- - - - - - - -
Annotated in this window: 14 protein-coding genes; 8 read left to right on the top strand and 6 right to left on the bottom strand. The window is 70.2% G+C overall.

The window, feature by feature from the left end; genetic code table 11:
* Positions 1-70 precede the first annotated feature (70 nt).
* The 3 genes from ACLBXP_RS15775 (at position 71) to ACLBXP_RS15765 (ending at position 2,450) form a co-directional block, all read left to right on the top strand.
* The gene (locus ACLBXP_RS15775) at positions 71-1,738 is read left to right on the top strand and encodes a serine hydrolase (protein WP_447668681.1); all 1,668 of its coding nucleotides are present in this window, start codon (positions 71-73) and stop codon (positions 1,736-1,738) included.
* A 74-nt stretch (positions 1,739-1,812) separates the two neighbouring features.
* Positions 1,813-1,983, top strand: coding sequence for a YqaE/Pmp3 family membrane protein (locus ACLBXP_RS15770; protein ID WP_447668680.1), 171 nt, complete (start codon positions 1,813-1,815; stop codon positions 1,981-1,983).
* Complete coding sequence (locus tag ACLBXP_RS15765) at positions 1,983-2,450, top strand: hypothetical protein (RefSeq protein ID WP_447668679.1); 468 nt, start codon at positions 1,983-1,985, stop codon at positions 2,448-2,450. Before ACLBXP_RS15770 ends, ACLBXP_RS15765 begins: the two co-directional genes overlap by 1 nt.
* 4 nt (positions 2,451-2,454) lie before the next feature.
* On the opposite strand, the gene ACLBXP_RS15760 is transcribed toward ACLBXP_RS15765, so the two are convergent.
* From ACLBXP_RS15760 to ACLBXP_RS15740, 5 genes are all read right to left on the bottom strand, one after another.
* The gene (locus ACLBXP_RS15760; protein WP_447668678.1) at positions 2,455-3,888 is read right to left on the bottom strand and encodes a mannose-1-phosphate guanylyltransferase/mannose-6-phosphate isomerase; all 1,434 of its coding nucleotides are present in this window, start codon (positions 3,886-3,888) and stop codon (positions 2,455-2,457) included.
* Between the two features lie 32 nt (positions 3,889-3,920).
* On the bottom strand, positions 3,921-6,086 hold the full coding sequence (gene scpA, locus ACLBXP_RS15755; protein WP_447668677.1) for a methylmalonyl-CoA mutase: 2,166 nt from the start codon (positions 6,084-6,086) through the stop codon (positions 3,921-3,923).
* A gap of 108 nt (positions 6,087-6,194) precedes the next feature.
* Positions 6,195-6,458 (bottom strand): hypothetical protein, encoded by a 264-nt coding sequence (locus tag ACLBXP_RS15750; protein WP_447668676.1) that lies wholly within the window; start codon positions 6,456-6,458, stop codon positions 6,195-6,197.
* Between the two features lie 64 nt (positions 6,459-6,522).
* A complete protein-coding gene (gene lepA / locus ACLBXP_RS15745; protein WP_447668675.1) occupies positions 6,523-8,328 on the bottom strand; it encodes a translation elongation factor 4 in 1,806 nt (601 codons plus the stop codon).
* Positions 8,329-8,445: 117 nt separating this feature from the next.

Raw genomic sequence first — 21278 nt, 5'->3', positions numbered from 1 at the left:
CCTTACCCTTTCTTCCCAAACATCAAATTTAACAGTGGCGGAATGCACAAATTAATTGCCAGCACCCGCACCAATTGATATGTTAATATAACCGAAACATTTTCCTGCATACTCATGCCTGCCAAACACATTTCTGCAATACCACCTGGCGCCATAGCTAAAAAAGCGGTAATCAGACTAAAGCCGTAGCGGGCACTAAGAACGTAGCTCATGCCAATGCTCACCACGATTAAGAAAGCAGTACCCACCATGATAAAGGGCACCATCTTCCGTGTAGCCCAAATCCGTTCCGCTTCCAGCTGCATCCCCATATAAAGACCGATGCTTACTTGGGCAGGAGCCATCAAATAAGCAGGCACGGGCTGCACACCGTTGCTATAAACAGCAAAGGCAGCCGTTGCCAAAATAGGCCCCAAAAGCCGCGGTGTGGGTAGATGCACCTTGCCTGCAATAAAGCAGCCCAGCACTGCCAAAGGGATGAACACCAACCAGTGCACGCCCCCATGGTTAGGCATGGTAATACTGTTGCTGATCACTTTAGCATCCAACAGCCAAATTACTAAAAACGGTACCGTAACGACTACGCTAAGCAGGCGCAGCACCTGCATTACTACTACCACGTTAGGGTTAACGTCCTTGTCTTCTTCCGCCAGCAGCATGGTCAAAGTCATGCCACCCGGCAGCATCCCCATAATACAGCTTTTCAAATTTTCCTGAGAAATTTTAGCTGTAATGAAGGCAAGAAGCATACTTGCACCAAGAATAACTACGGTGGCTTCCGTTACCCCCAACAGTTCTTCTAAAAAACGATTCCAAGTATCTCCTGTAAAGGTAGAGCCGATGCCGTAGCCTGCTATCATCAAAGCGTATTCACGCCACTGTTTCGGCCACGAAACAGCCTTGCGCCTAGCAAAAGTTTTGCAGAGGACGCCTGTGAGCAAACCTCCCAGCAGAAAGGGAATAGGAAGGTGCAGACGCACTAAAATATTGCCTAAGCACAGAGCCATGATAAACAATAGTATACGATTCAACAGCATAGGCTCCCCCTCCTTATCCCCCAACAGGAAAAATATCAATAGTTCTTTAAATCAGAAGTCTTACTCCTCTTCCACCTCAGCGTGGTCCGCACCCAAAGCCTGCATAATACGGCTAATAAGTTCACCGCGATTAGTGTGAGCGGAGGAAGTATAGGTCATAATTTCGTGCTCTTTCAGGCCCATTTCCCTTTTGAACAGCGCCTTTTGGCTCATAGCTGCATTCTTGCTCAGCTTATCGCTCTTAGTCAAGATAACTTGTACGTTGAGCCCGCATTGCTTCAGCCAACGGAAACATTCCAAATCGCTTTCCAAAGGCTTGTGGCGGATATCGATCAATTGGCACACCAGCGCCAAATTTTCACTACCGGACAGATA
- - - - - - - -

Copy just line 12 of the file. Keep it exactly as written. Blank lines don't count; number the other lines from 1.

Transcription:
* The gene (locus ACLBXP_RS15760; protein WP_447668678.1) at positions 2,455-3,888 is read right to left on the bottom strand and encodes a mannose-1-phosphate guanylyltransferase/mannose-6-phosphate isomerase; all 1,434 of its coding nucleotides are present in this window, start codon (positions 3,886-3,888) and stop codon (positions 2,455-2,457) included.